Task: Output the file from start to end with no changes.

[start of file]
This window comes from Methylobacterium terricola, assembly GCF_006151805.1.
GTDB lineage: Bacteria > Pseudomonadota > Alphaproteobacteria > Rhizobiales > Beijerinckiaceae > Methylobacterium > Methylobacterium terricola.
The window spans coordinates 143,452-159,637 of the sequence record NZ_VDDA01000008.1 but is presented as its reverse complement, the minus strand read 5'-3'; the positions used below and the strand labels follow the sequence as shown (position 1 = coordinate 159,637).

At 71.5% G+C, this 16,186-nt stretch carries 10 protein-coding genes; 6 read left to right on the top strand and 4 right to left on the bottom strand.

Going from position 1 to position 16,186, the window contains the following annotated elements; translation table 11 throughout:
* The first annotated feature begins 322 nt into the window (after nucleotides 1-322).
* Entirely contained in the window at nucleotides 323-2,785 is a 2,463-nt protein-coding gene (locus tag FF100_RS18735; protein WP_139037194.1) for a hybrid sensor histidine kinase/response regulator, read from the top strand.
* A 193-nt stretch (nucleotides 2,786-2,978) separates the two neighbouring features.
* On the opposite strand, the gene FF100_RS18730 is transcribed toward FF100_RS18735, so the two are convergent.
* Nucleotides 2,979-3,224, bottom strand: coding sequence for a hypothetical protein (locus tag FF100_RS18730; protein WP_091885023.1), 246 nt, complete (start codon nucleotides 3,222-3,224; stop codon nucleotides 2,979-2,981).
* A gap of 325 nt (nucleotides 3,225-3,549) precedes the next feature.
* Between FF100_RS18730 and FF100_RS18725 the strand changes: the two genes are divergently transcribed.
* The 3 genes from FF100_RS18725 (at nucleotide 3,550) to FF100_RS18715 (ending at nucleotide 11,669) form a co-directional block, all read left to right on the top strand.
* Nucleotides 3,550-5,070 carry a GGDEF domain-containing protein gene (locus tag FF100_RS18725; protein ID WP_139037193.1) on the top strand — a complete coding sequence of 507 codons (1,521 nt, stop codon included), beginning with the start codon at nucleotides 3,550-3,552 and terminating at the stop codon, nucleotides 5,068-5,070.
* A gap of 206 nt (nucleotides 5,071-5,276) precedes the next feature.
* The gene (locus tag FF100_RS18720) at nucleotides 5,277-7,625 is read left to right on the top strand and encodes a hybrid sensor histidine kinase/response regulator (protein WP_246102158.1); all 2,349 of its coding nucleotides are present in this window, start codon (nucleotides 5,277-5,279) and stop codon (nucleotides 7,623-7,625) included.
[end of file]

This window comes from Methylobacterium terricola, assembly GCF_006151805.1.
GTDB lineage: Bacteria > Pseudomonadota > Alphaproteobacteria > Rhizobiales > Beijerinckiaceae > Methylobacterium > Methylobacterium terricola.
The window spans coordinates 143,452-159,637 of the sequence record NZ_VDDA01000008.1 but is presented as its reverse complement, the minus strand read 5'-3'; the positions used below and the strand labels follow the sequence as shown (position 1 = coordinate 159,637).

At 71.5% G+C, this 16,186-nt stretch carries 10 protein-coding genes; 6 read left to right on the top strand and 4 right to left on the bottom strand.

Going from position 1 to position 16,186, the window contains the following annotated elements; translation table 11 throughout:
* The first annotated feature begins 322 nt into the window (after nucleotides 1-322).
* Entirely contained in the window at nucleotides 323-2,785 is a 2,463-nt protein-coding gene (locus tag FF100_RS18735; protein WP_139037194.1) for a hybrid sensor histidine kinase/response regulator, read from the top strand.
* A 193-nt stretch (nucleotides 2,786-2,978) separates the two neighbouring features.
* On the opposite strand, the gene FF100_RS18730 is transcribed toward FF100_RS18735, so the two are convergent.
* Nucleotides 2,979-3,224, bottom strand: coding sequence for a hypothetical protein (locus tag FF100_RS18730; protein WP_091885023.1), 246 nt, complete (start codon nucleotides 3,222-3,224; stop codon nucleotides 2,979-2,981).
* A gap of 325 nt (nucleotides 3,225-3,549) precedes the next feature.
* Between FF100_RS18730 and FF100_RS18725 the strand changes: the two genes are divergently transcribed.
* The 3 genes from FF100_RS18725 (at nucleotide 3,550) to FF100_RS18715 (ending at nucleotide 11,669) form a co-directional block, all read left to right on the top strand.
* Nucleotides 3,550-5,070 carry a GGDEF domain-containing protein gene (locus tag FF100_RS18725; protein ID WP_139037193.1) on the top strand — a complete coding sequence of 507 codons (1,521 nt, stop codon included), beginning with the start codon at nucleotides 3,550-3,552 and terminating at the stop codon, nucleotides 5,068-5,070.
* A gap of 206 nt (nucleotides 5,071-5,276) precedes the next feature.
* The gene (locus tag FF100_RS18720) at nucleotides 5,277-7,625 is read left to right on the top strand and encodes a hybrid sensor histidine kinase/response regulator (protein WP_246102158.1); all 2,349 of its coding nucleotides are present in this window, start codon (nucleotides 5,277-5,279) and stop codon (nucleotides 7,623-7,625) included.